Agreement by the European Union’s leaders of a Withdrawal Agreement on Sunday ought to have been a moment of certainty for European private equity and venture capital firms. In truth, of course, it would only ever have postponed the uncertainty, because the long-term future arrangements between the UK and the EU still have to be negotiated. But the Withdrawal Agreement includes a transitional period, and that would ensure a smoother ride into the next decade.
Unfortunately, however, the EU’s approval of the Withdrawal Agreement has had the opposite effect. As things stand, the UK Parliament looks likely to reject it on 11 December, and the EU negotiators now say that it cannot be re-negotiated. Sunday’s EU summit has therefore increased the likelihood of a disorderly, “no-deal” Brexit in March next year.
The sentiment in Parliament may yet change. Or, if the deal is rejected in the UK, the EU negotiators may actually be willing to look again at some aspects of it despite what they now say. Several other outcomes are also possible – including another referendum. But a no-deal Brexit, even if it still seems unlikely, is the default outcome if nothing else can be agreed. According to UK law and the EU treaty, the UK is leaving the EU on 29 March and it would take new legislation, and (probably) agreement from all other EU member states, to change that. Firms cannot afford to assume that will happen in time. They need to step up their preparations, or at least they need to check that they really can afford to wait yet another month before activating their contingency plans.
The UK’s regulator, the FCA, has certainly been busy preparing for a no-deal outcome. It had already published two lengthy consultation papers in October – including one on its “temporary permissions regime”, designed to allow firms from the EU to continue to operate and market their (existing) funds in the UK for a temporary period after Brexit. Last week, the FCA added another 986 pages to the weight of material for firms and their advisers to read: it published a second consultation on anticipated changes to its rulebooks if negotiations with the EU do not lead to a smooth transition.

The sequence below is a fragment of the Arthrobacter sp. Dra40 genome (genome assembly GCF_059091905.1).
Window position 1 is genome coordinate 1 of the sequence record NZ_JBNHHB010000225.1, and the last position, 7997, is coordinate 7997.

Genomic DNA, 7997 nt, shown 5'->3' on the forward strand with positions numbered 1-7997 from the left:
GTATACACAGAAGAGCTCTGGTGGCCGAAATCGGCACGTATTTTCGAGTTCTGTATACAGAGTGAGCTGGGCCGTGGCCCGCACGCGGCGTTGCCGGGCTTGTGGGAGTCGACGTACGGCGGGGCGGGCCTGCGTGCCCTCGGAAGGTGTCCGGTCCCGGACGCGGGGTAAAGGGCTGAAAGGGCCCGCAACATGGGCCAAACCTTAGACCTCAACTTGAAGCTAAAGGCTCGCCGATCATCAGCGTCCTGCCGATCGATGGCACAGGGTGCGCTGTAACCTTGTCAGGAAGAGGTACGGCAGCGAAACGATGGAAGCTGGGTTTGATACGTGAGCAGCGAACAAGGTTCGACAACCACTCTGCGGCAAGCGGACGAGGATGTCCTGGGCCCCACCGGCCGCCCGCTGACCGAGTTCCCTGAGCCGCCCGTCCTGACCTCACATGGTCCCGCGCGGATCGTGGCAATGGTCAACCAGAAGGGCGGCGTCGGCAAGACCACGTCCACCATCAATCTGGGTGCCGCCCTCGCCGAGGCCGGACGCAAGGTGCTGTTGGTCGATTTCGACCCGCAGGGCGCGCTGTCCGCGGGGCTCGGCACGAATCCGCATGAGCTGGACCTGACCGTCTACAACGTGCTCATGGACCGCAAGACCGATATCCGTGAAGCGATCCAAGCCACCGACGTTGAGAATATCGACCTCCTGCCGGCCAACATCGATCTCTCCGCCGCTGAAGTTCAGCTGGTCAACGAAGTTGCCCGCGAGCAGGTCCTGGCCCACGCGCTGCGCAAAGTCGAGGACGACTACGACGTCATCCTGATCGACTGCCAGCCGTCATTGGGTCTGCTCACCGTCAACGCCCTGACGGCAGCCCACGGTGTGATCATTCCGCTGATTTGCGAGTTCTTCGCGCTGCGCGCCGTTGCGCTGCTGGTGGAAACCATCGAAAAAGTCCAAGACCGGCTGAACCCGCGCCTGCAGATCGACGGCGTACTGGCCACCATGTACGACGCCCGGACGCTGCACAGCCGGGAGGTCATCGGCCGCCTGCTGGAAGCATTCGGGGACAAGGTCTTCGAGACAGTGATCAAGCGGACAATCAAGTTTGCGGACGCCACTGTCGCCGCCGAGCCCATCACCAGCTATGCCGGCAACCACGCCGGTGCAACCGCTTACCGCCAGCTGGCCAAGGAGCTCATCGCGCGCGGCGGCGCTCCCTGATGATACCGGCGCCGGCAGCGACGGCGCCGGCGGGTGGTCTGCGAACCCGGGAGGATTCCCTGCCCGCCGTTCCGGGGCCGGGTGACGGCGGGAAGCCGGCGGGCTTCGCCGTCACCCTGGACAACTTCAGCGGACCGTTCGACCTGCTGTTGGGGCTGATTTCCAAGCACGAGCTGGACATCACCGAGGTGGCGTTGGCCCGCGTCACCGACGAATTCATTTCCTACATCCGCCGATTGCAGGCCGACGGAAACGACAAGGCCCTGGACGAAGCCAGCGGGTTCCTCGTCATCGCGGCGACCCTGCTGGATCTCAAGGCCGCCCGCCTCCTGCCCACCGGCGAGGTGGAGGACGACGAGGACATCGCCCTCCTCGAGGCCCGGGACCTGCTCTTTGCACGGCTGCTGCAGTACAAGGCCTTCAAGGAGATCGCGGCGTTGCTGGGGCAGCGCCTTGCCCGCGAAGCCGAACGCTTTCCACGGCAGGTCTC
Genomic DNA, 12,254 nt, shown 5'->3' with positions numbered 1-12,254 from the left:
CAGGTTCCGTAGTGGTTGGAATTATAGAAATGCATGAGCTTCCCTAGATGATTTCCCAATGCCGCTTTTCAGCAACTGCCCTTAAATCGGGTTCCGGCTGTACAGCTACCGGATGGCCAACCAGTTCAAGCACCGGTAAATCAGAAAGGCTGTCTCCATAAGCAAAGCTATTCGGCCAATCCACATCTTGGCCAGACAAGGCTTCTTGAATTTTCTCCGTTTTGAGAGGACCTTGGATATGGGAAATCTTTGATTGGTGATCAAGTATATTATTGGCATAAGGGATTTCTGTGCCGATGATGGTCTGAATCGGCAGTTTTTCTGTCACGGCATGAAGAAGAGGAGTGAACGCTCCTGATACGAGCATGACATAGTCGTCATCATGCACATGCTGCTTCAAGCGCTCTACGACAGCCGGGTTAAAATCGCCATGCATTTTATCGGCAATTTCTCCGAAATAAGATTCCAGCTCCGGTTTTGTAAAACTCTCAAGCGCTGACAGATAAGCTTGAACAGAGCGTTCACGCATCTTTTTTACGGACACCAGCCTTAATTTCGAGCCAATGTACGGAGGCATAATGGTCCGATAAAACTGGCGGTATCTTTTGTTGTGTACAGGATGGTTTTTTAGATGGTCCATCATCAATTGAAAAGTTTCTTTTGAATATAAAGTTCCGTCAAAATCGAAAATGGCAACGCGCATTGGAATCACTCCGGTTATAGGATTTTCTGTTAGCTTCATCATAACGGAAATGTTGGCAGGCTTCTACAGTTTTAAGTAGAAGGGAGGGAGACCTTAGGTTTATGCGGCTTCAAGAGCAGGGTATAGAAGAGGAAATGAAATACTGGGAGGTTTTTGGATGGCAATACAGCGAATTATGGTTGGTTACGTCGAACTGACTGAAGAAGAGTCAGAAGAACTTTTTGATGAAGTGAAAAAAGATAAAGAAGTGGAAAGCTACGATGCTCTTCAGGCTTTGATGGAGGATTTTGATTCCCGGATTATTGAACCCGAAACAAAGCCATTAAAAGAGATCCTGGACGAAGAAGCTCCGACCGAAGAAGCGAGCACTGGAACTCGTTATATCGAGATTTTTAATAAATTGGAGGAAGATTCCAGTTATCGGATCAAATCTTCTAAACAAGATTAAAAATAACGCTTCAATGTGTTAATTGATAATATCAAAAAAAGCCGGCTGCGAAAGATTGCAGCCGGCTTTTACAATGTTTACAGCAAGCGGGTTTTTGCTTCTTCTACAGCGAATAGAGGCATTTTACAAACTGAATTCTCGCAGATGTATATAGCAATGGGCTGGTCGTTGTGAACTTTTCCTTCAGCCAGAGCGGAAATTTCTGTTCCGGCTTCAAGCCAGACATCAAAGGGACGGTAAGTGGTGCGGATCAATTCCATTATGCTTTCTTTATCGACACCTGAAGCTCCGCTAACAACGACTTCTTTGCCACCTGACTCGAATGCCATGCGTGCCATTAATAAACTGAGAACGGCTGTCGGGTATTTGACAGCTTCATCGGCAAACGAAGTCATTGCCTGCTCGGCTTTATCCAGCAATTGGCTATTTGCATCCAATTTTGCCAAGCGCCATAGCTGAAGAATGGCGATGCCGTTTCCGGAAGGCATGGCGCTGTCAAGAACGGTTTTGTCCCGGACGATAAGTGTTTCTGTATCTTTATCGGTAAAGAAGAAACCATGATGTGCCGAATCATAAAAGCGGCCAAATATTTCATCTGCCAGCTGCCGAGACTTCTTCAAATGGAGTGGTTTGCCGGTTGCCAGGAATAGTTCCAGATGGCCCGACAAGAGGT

On the whole, UK-based firms will not have to make many changes to their existing set-up: as we have reported before, existing law will be preserved with as few changes as possible to ensure that the legal rules and the FCA rulebooks still function effectively in a post-Brexit world. Although these changes largely preserve the existing legal framework for UK firms, there will be consequences that follow from other EU member states being treated as “third countries” under UK law. For example, acquisitions of control of EU portfolio companies will no longer be caught by the AIFMD’s rules as they apply to UK-regulated firms. And UK insurers will no longer get special capital treatment for investment in EU funds – unless the UK regulator makes transitional provisions to smooth this sudden change in rules.
But, of course, UK-based firms do need to consider whether their activities outside the UK will be subject to additional licensing requirements, given that a disorderly Brexit will mean immediate loss of any passports that they currently enjoy. That requires a firm-by-firm analysis of marketing and deal-sourcing in other European member states, and could force firms to build more substance in the EU, or to make changes to their structures or practices. There are difficult questions here, in part because of the differing licensing requirements and regulatory treatment of private equity marketing and deal-sourcing activities state-by-state, and the different scale of activities performed by different firms.
And anyone hoping that other regulators will ride to their rescue in that regard is likely to be disappointed: even countries, like Germany, that are proposing transitional relief for UK firms are only doing so in a limited way, and so far not in a way that helps UK fund managers.
The reality is that the impact of a no-deal Brexit can be mitigated for most European managers, provided they are properly prepared. Many have already had to spend significant sums on their contingency plans, and others – especially those in the middle of a fund-raising – will have to think carefully in the coming months about how to make sure that no-deal is not too disruptive.
There is still good reason to hope that a hard landing will be avoided, but not yet sufficient grounds to rely on it.